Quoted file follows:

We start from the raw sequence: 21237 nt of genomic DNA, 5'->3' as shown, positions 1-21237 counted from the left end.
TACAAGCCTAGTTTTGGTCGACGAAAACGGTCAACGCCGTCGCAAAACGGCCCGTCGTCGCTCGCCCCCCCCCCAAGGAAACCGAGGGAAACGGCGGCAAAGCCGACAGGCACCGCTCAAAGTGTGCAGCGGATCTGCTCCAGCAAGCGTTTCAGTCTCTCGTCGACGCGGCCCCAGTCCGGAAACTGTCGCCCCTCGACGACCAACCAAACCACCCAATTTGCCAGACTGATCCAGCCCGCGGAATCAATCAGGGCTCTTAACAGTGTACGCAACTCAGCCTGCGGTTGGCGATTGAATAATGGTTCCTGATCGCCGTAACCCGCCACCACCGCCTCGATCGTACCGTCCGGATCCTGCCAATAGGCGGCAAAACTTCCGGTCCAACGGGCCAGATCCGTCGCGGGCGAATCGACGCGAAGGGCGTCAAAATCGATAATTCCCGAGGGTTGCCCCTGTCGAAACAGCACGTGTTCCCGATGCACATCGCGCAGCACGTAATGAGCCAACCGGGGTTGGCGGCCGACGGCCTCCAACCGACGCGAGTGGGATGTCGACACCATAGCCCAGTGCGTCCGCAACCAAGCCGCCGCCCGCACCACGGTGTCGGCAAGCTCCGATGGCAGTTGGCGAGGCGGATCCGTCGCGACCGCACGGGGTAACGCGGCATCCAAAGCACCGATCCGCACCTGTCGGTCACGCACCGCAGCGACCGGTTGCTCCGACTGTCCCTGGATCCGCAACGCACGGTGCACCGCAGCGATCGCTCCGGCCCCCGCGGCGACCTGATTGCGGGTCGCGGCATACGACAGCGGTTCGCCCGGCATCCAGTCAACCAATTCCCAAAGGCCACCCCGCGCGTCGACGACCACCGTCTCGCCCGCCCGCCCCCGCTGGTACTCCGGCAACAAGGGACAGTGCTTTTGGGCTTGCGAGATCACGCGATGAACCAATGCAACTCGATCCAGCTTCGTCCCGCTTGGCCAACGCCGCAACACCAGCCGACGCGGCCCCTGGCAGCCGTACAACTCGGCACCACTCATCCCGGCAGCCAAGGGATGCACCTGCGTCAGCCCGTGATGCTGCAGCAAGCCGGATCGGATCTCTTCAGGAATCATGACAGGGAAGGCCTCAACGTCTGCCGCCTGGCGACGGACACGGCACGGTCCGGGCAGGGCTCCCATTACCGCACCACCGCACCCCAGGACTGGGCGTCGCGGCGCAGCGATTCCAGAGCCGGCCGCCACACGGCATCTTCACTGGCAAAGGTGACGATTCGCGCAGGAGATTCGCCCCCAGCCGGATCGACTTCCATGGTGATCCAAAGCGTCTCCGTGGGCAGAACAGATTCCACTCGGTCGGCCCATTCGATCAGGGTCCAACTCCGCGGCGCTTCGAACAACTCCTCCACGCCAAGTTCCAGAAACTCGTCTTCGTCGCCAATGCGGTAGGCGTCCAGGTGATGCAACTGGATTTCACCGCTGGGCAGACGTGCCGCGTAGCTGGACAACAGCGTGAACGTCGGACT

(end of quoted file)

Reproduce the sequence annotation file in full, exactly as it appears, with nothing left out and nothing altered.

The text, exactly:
We start from the raw sequence: 21237 nt of genomic DNA, 5'->3' as shown, positions 1-21237 counted from the left end.
TACAAGCCTAGTTTTGGTCGACGAAAACGGTCAACGCCGTCGCAAAACGGCCCGTCGTCGCTCGCCCCCCCCCCAAGGAAACCGAGGGAAACGGCGGCAAAGCCGACAGGCACCGCTCAAAGTGTGCAGCGGATCTGCTCCAGCAAGCGTTTCAGTCTCTCGTCGACGCGGCCCCAGTCCGGAAACTGTCGCCCCTCGACGACCAACCAAACCACCCAATTTGCCAGACTGATCCAGCCCGCGGAATCAATCAGGGCTCTTAACAGTGTACGCAACTCAGCCTGCGGTTGGCGATTGAATAATGGTTCCTGATCGCCGTAACCCGCCACCACCGCCTCGATCGTACCGTCCGGATCCTGCCAATAGGCGGCAAAACTTCCGGTCCAACGGGCCAGATCCGTCGCGGGCGAATCGACGCGAAGGGCGTCAAAATCGATAATTCCCGAGGGTTGCCCCTGTCGAAACAGCACGTGTTCCCGATGCACATCGCGCAGCACGTAATGAGCCAACCGGGGTTGGCGGCCGACGGCCTCCAACCGACGCGAGTGGGATGTCGACACCATAGCCCAGTGCGTCCGCAACCAAGCCGCCGCCCGCACCACGGTGTCGGCAAGCTCCGATGGCAGTTGGCGAGGCGGATCCGTCGCGACCGCACGGGGTAACGCGGCATCCAAAGCACCGATCCGCACCTGTCGGTCACGCACCGCAGCGACCGGTTGCTCCGACTGTCCCTGGATCCGCAACGCACGGTGCACCGCAGCGATCGCTCCGGCCCCCGCGGCGACCTGATTGCGGGTCGCGGCATACGACAGCGGTTCGCCCGGCATCCAGTCAACCAATTCCCAAAGGCCACCCCGCGCGTCGACGACCACCGTCTCGCCCGCCCGCCCCCGCTGGTACTCCGGCAACAAGGGACAGTGCTTTTGGGCTTGCGAGATCACGCGATGAACCAATGCAACTCGATCCAGCTTCGTCCCGCTTGGCCAACGCCGCAACACCAGCCGACGCGGCCCCTGGCAGCCGTACAACTCGGCACCACTCATCCCGGCAGCCAAGGGATGCACCTGCGTCAGCCCGTGATGCTGCAGCAAGCCGGATCGGATCTCTTCAGGAATCATGACAGGGAAGGCCTCAACGTCTGCCGCCTGGCGACGGACACGGCACGGTCCGGGCAGGGCTCCCATTACCGCACCACCGCACCCCAGGACTGGGCGTCGCGGCGCAGCGATTCCAGAGCCGGCCGCCACACGGCATCTTCACTGGCAAAGGTGACGATTCGCGCAGGAGATTCGCCCCCAGCCGGATCGACTTCCATGGTGATCCAAAGCGTCTCCGTGGGCAGAACAGATTCCACTCGGTCGGCCCATTCGATCAGGGTCCAACTCCGCGGCGCTTCGAACAACTCCTCCACGCCAAGTTCCAGAAACTCGTCTTCGTCGCCAATGCGGTAGGCGTCCAGGTGATGCAACTGGATTTCACCGCTGGGCAGACGTGCCGCGTAGCTGGACAACAGCGTGAACGTCGGACT